Don't Let Expertise Leak Away

Western Mail (Cardiff, Wales), February 7, 2004 | Go to article overview

Don't Let Expertise Leak Away


Byline: Sion Barry

Businesses should take a leaf out of the world of sport in ensuring that when key personnel leave they have appropriate succession plans in place, argues human resources expert Simon Wiltshire

YOU can bet that Neath- Swansea Ospreys had a contingency plan to cope with the departure of former Wales and Lions centre Scott Gibbs following his retirement from professional rugby last month.

Having already quit the Test arena in 2001, it was inevitable that the 33 year-old would not spend too many more years in the fray - and his club would have prepared a damage limitation programme. If only all businesses would do the same.

Managers know that talented people outgrow their posts and want to move on. Once they achieve what they set out to, they reach a threshold in their career and want to apply their excellence elsewhere.

It's a major problem for all organisations, public or private sector, throughout Wales and worldwide.

Talented staff are often looking for that next step on the career ladder. (A word of warning here: while development is one of the key factors in job satisfaction, not all those who wish to progress are ready to do so. A primary reason for poor performance is promotion beyond competence).

Additionally, it's often the case that firms don't have the space to promote. The larger organisations such as the civil service have job grades and pay scales that allow individuals to make progress within their grade to a higher salary.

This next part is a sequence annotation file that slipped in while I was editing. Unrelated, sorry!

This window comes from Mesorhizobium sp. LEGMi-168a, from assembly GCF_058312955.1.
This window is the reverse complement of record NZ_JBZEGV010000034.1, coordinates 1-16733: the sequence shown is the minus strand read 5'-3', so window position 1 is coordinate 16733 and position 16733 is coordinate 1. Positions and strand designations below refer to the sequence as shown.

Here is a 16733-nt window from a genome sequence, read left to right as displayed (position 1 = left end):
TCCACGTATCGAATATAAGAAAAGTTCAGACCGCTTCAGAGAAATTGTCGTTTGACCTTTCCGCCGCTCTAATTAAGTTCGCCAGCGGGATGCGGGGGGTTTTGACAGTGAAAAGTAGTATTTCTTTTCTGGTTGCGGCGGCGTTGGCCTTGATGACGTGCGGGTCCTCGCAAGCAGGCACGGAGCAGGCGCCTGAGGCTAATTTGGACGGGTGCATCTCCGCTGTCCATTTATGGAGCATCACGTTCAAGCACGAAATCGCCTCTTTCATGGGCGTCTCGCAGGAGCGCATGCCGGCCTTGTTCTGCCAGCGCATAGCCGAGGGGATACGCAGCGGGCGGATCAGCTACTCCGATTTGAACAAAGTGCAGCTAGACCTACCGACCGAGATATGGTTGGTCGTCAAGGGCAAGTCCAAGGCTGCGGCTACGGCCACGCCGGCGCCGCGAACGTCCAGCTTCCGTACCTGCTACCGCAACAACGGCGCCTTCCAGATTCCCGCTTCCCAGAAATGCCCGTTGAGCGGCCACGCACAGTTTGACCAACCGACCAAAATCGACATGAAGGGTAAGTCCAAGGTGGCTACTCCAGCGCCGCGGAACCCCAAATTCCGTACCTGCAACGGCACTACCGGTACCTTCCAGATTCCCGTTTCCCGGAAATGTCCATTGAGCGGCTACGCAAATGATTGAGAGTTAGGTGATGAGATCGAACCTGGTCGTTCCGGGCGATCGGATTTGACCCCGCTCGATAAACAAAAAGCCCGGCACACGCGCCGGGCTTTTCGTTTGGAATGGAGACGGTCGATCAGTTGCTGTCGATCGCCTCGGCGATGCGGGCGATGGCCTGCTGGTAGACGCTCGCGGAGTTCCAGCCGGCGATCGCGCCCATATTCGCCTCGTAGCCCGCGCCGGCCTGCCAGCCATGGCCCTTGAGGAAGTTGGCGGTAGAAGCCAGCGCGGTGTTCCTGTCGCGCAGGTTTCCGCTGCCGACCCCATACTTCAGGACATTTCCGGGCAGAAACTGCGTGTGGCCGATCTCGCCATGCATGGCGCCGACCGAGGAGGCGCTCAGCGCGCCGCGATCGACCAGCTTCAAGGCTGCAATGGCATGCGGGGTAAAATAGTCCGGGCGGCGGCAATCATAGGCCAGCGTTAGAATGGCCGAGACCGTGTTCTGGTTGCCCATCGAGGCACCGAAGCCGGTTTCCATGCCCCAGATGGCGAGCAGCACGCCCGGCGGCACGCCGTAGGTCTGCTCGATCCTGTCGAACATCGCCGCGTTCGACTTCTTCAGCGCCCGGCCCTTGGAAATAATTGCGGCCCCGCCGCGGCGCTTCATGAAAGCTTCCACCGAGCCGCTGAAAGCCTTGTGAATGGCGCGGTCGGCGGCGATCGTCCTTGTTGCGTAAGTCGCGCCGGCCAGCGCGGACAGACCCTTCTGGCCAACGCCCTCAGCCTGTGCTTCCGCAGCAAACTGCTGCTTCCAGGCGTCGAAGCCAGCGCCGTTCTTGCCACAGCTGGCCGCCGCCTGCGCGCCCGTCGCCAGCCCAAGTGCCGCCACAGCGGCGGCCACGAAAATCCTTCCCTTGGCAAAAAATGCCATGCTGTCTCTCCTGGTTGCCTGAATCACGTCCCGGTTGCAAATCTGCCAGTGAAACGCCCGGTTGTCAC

That allows greater flexibility and also provides warning signs or navigation lights that a person is about to reach that peak in their current post.

The role of HR consultancies is to advise businesses how to manage this natural process and help them retain expertise and develop emerging talent.

We believe that the key is to engage with people early when they're thinking about their next move and to take them by the hand and walk with them, rather than permitting a discreet process of disengagement to take place.

This can be achieved through appraisals and personal development reviews in formal terms, but the natural interpersonal relationships constantly at play in the office are not to be overlooked.

There are inevitably those who see jobs as individual stepping-stones and will never stay long, no matter how many incentives you provide.

In that case, you should acknowledge the successes of these people and hold them up as champions.

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